Last month brought the 40th anniversary of the publishing of the Belmont Report, and along with that milestone came a reflection on how its values, conclusions, and imperatives have changed in the intervening years. A celebration of its durability has been accompanied by a necessary reckoning with the ways that a 40-year-old document may be ill-equipped to process the ethical issues brought about by technological, cultural, and political changes. Here, we’ve gathered a range of resources that look back on 40 years of the Belmont Report.
Safeguards for human studies can’t cope with big data
This provocative piece explores the ways in which the Belmont Report is insufficient for dealing with revolutionary digital technologies, arguing that “data science overlooks risks to human participants by default” and that it is “past time for a Belmont 2.0.” That new summit, the author argues, would need to engage with the currently “poorly understood risks and harms” that big data researches poses to humans.
A Belmont Report for Health Data (abstract available)
The New England Journal of Medicine
HIPAA offers robust protection of a limited range of data, but in 2019, the demands on humans’ health data come from far more directions than the 1996 legislation could anticipate. The authors of this NEJM piece call for a coordinated expansion of the scope of ethical review of the gathering, use, and manipulation of health data to account for sources such as “social-media platforms, health and wellness apps, smartphones [and] life insurers,” citing concerns about reidentification of deidentified data, discrimination, health profiling, and more.
A Belmont Reboot: Building a Normative Foundation for Human Research in the 21st Century (abstract available)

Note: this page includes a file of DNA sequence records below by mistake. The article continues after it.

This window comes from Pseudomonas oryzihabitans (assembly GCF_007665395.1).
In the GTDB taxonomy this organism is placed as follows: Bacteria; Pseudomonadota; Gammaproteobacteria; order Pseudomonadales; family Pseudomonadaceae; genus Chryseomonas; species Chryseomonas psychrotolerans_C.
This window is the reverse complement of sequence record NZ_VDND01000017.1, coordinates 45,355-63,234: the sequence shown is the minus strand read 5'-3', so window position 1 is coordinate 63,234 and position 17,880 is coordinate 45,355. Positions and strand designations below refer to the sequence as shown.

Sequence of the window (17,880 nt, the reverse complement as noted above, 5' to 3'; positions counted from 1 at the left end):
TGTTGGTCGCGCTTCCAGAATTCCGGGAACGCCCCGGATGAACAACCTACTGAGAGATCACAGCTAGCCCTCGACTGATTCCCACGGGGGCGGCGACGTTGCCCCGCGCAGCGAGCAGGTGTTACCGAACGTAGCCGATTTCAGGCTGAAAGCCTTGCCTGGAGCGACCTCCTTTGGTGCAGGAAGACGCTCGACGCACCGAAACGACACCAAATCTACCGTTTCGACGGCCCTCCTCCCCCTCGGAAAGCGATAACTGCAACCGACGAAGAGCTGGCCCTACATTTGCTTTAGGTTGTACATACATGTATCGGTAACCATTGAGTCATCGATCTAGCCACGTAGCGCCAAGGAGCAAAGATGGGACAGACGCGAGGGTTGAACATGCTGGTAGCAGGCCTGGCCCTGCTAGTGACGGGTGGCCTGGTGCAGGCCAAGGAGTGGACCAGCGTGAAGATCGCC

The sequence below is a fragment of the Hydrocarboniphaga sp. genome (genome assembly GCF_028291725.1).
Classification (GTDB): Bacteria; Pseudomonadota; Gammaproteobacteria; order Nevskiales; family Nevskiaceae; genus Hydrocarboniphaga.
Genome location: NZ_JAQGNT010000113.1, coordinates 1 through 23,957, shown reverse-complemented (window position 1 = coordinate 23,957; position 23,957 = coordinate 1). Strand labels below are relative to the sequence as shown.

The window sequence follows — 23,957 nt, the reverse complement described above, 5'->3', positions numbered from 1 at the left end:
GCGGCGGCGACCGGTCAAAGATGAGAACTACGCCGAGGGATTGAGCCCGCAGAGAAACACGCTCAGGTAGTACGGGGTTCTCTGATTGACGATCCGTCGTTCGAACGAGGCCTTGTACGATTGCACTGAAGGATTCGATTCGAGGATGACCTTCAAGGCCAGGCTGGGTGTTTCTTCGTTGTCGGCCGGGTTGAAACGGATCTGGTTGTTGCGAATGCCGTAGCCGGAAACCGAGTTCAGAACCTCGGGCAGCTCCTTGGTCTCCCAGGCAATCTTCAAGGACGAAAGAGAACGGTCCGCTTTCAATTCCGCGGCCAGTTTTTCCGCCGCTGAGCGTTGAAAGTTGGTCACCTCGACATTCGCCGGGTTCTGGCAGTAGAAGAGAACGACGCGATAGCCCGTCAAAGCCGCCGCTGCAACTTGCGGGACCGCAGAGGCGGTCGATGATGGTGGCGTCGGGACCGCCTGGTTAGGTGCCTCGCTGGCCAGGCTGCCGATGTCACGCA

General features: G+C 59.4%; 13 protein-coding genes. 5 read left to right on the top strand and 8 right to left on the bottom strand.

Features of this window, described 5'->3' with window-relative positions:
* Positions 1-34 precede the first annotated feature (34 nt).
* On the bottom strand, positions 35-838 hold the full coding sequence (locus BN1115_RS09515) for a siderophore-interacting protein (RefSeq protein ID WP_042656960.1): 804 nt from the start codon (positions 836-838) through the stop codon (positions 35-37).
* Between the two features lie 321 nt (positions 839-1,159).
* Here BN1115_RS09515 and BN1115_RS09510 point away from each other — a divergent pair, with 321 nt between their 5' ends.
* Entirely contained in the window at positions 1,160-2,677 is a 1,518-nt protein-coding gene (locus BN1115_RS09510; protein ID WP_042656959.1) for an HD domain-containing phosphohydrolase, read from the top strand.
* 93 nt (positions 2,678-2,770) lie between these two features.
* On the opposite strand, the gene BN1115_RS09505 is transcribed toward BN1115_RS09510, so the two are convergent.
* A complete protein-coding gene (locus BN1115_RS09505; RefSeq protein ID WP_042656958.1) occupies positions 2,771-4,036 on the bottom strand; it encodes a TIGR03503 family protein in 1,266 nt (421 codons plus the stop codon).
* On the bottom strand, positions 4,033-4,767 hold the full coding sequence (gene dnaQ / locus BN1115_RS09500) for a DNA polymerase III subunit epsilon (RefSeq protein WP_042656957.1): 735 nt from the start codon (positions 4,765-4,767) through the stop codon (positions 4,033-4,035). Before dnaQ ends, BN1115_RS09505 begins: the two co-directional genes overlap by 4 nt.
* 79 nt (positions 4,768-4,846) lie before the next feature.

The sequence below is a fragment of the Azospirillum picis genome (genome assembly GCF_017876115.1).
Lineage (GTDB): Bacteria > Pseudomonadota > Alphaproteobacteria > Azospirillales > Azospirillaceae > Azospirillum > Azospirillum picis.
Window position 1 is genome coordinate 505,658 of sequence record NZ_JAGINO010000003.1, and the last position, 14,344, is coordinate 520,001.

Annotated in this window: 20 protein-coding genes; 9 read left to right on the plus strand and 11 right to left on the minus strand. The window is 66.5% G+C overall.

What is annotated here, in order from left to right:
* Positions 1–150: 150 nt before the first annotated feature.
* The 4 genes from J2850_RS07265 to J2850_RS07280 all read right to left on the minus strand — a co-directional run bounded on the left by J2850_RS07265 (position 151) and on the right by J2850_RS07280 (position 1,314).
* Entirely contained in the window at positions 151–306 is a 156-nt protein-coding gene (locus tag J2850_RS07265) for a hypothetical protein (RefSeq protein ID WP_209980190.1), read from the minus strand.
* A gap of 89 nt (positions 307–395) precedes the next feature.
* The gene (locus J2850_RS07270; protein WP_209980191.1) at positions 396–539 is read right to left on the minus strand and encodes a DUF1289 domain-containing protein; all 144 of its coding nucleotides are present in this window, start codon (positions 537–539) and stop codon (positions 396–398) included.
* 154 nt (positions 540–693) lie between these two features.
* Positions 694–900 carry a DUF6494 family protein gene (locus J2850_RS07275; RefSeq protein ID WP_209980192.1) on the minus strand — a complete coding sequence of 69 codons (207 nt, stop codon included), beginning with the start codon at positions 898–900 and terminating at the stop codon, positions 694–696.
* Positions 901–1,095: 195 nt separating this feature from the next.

The Journal of Law, Medicine & Ethics
This piece, authored in part by PRIM&R Board Member Suzanne M. Rivera, PhD, takes the position that the drawn-out process for revising the Common Rule was indicative of the ways that the 40-year-old report is an insufficient guidepost for modern ethical problems. The authors call for not only a reevaluation of the three main Belmont principles, but also “empirical research and public engagement activities” to gauge stakeholder perspectives on research ethics principles, and an improved process by which those principles can be “translated into policy and practice.”
The Belmont Report at 40 – A Moment of Admiration
Here on our blog, we take time to acknowledge that, though its limitations are substantial and worth engaging, the Belmont Report created an elegant framework for thinking about research ethics that was not only acutely necessary at the time, but that also can provide meaningful guidance for rethinking of the field’s ethical issues moving forward.
The Belmont Report at 40: Reckoning With Time (abstract available)
American Journal of Public Health
The Commission set up to explore the ethics of human subjects research was novel in scope and mandate, and further notable for the extent to which its conclusions are “[inculcated]…in government policy overseeing human subject research.” According to this paper’s authors, the close association between the findings of the original Belmont Commission and the existing federal regulations is a testament to the durability of its ideas.
Though granting full weight to the breadth of impact the Report has had, the authors acknowledge the need for its reappraisal, especially in areas such as emergent technologies, the adequacy of “3 unordered abstract principles” for resolving ethical dilemmas, a possible overemphasis on protectionism, the document’s lack of a feminist framework, and more.
This piece was published in 2018, which was 40 years after the Belmont Report was issued. The Report was published in the Federal Register the following year, in 1979.
As we come across other resources that explore this perspective, we will update this post. If you have any other such resources we should know about, contact Tim Badmington, Marketing and Communications Coordinator.